The Movie Producer Behind The Contested Aretha Franklin Documentary Has Agreed Not To Show The Film For 30 Days Amid A Raging Legal Battle With The Singer.
Franklin and her attorneys have gone to court in a bid to stop Alan Elliott from releasing Amazing Grace, which was put together using concert footage shot by late movie legend Sydney Pollack in 1972.
She won a temporary restraining order stopping the film from being screened at a number of events, but the case went back to court after Elliott reportedly showed Amazing Grace to a number of prospective distributors at the Toronto International Film Festival in Canada on Saturday (12Sep15).
Elliott has now agreed not to hold any showings of the film for a further 30 days. The agreement was filed at the U.S. District Court in Denver, Colorado on Tuesday (15Sep15), according to Variety.com.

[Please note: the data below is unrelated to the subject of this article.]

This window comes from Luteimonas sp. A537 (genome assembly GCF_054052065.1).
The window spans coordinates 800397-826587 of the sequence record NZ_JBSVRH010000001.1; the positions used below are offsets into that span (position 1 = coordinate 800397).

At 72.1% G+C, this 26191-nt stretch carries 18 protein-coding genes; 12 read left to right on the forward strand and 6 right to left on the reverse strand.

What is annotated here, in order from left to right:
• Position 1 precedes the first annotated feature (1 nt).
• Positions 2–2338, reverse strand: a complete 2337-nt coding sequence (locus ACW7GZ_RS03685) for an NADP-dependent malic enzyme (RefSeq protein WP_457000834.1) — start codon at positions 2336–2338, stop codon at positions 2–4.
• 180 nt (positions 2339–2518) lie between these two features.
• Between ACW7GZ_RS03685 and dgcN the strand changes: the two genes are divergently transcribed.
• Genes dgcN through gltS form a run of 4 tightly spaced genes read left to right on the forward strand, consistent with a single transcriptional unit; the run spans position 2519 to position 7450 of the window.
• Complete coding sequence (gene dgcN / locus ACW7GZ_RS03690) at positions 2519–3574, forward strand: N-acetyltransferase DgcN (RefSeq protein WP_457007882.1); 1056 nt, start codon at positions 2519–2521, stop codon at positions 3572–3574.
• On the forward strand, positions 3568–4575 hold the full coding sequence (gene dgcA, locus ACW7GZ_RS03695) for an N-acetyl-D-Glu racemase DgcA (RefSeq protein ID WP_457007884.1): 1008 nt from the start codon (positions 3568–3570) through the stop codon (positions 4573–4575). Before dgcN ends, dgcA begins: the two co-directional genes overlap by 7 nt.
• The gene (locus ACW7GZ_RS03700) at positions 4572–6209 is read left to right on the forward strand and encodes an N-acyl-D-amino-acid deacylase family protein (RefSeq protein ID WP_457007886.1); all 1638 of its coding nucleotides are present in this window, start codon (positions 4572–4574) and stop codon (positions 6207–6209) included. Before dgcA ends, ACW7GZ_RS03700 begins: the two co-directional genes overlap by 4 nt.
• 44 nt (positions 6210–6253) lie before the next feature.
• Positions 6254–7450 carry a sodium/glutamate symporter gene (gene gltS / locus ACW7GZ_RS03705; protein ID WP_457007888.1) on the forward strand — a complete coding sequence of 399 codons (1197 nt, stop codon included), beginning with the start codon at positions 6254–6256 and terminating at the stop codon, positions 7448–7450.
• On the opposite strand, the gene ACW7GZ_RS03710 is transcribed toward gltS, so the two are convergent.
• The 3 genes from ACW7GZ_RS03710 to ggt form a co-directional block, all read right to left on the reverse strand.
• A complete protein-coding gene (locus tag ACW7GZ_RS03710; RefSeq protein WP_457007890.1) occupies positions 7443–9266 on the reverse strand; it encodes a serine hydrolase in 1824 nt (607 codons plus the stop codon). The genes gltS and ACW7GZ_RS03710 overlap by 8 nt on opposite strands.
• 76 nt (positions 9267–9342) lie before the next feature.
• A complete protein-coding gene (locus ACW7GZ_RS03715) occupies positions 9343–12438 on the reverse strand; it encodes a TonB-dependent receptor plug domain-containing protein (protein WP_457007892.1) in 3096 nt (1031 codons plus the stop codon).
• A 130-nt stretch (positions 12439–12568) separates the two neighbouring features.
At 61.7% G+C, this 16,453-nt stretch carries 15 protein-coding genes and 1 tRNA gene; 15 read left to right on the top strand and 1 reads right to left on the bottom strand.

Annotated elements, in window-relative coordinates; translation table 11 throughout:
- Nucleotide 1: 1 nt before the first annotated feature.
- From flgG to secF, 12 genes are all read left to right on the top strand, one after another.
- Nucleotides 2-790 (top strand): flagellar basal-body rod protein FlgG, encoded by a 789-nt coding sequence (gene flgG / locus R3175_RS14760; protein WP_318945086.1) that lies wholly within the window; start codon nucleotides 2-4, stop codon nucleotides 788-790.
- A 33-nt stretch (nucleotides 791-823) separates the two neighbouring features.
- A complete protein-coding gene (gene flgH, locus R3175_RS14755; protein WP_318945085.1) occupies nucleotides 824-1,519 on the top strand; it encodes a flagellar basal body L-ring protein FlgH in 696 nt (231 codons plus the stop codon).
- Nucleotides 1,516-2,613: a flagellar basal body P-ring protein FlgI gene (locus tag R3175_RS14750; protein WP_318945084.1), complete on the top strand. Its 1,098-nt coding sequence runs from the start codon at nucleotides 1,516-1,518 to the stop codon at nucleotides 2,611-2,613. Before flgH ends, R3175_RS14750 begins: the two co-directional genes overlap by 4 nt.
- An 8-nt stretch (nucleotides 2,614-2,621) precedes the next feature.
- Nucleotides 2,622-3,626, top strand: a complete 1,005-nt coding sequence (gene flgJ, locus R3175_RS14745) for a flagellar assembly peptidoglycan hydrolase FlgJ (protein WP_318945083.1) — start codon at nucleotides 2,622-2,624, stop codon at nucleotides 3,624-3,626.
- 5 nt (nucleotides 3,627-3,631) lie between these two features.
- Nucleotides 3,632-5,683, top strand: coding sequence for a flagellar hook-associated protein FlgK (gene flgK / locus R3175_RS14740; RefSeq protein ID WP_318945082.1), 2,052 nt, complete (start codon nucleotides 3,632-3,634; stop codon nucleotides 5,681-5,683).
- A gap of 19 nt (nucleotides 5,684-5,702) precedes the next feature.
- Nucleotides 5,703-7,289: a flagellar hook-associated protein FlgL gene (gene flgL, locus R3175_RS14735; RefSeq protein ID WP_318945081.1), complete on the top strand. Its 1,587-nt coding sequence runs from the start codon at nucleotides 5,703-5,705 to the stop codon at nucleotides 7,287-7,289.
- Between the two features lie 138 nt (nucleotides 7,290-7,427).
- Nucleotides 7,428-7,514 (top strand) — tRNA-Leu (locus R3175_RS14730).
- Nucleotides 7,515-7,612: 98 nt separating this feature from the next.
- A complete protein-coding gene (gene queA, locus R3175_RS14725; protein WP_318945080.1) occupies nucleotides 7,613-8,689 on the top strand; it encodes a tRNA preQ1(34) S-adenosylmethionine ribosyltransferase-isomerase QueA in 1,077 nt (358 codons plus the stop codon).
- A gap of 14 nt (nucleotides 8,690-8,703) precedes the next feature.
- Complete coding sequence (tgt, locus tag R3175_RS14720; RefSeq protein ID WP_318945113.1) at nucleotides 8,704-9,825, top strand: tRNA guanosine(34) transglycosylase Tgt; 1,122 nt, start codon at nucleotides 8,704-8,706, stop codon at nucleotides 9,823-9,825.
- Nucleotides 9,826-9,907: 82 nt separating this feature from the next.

Franklin's attorney, Reid Neureiter, writes in a court document, "(This agreement) will avoid the need for a contested temporary restraining order hearing on short notice, and will preserve the status quo for at least 30 days, allowing the Parties to begin good faith negotiations to resolve this dispute."